In what is seen as a start-ups friendly move, the Ministry of Corporate Affairs (MCA) has now allowed unlisted companies to utilise the funds raised by them through a rights issue within a shorter period of time. These companies need not wait for 15 days from the date of the offer of rights issue for the opening of the acceptance window for existing shareholders.

The company law provides that the acceptance window for rights issue should be open for a minimum 15 days from the date of the offer and close within 30 days. If the offer is not accepted by the shareholder in this period, then the offer would be deemed to have been declined.

Th MCA has now said that for a rights issue, the time period within which the offer would have to be made for acceptance should not be less than seven days from the date of offer.

However, for listed companies, the more stricter norm of SEBI – that the rights issue should remainopen for subscription for a minimum period of 15 days and for a maximum period of 30 days and no withdrawal of application should be permitted after the closing date – will continue to prevail.

Experts’ opinion

Harish Kumar, Partner, L&L Partners, a law firm, said that this reduction in timeline would fast track the fund raising process and companies would be able to raise and utilise the funds within a shorter period of time.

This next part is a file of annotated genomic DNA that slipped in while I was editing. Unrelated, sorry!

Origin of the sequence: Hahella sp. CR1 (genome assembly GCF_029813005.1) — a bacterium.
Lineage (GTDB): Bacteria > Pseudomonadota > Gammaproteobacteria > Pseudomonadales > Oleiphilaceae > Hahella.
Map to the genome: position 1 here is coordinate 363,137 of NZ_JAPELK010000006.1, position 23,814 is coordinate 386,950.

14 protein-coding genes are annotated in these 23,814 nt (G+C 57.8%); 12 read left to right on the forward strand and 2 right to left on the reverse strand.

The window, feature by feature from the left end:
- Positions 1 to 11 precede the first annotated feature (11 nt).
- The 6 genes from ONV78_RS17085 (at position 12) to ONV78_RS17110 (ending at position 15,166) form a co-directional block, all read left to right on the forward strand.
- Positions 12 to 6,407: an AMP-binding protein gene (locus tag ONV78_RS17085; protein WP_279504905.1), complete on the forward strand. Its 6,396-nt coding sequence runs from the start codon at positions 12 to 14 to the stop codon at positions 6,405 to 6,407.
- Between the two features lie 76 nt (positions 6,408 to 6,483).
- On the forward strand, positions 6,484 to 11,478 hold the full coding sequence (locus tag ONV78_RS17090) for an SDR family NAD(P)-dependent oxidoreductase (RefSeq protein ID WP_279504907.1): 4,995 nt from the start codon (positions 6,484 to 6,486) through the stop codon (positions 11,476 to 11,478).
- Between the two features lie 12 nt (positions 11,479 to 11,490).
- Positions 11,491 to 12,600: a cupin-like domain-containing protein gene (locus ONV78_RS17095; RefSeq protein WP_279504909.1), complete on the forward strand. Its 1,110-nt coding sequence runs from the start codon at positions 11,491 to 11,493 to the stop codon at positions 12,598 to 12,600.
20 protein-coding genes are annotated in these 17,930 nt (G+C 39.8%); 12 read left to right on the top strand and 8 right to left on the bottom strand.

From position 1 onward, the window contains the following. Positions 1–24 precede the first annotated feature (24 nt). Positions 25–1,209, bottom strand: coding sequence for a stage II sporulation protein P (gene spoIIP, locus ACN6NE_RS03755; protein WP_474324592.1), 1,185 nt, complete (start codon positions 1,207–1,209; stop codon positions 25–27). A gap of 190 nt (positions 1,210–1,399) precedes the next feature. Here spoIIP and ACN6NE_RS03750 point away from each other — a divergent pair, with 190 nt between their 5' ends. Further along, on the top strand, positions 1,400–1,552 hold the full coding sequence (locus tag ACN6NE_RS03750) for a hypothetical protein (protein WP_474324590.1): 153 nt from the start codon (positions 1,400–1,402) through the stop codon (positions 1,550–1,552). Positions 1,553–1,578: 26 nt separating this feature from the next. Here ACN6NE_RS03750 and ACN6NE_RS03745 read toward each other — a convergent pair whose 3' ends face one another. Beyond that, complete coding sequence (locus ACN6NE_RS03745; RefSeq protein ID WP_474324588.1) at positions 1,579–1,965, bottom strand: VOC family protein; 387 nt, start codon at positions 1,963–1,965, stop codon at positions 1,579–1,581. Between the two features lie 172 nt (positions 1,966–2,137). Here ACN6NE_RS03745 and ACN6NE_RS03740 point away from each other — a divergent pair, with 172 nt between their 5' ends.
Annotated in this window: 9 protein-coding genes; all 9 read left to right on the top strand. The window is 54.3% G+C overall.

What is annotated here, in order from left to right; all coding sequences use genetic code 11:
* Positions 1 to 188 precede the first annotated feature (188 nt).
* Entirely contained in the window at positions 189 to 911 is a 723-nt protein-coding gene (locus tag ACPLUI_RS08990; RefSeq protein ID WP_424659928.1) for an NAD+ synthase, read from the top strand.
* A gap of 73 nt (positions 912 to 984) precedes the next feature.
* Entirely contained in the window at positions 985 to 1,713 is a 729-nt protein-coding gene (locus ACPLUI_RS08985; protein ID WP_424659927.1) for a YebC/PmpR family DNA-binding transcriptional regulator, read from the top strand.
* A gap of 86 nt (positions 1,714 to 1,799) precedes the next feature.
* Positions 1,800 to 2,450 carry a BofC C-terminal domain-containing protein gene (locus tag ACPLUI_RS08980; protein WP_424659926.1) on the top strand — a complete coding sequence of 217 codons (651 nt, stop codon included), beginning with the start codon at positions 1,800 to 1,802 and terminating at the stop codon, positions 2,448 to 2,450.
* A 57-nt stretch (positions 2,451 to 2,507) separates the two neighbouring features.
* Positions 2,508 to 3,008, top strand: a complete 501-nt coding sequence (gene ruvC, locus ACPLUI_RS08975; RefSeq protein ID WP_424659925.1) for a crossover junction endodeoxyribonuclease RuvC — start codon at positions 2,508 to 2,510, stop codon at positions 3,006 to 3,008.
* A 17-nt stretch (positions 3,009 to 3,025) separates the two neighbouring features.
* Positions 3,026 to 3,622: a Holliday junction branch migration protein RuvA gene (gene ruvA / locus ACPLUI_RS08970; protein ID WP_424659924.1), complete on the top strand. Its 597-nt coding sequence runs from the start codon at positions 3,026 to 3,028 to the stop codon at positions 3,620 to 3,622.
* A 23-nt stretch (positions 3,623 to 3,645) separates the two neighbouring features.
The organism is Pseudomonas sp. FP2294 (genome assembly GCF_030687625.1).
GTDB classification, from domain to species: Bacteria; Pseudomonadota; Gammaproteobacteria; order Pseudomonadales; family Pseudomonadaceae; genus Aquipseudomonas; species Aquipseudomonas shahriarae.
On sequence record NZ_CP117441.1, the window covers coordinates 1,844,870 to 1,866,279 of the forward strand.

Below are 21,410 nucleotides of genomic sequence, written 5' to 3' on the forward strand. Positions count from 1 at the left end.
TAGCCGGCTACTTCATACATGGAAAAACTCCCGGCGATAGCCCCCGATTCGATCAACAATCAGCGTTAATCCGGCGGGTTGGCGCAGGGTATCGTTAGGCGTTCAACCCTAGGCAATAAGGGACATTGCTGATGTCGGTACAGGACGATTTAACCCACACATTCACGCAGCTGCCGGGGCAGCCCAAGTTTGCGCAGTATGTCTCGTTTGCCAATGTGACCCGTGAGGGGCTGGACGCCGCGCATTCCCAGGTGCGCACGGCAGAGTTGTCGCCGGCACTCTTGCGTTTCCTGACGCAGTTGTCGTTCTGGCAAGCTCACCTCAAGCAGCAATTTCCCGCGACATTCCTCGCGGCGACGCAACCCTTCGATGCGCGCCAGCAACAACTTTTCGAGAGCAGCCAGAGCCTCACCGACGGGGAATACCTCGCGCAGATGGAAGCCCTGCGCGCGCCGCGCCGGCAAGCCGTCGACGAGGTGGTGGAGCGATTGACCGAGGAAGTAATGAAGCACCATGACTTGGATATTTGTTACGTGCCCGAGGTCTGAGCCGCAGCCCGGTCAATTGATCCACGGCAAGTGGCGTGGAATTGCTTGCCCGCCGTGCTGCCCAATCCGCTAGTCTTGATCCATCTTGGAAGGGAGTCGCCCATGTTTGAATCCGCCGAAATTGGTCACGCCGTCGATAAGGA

Aseem Chawla, Managing Partner, ASC Legal, said, “In situations of rights issue of equity shares, the period of acceptance of offer shall be a window of not less than seven days from the date of the said offer. It remains to be seen whether this new rule overides the proviso which prescribes that in case of private limited company with consent of ninety per cent of members a lesser period can be adhered. In other words,one has to see whether members could agree for a lesser period than seven days as now stipulated by Rule 12A that is now being introduced”

Praveen Raju, Partner, Spice Route Legal said, “It ensures that there is adequate time for shareholders to accept an offer under a rights issue.”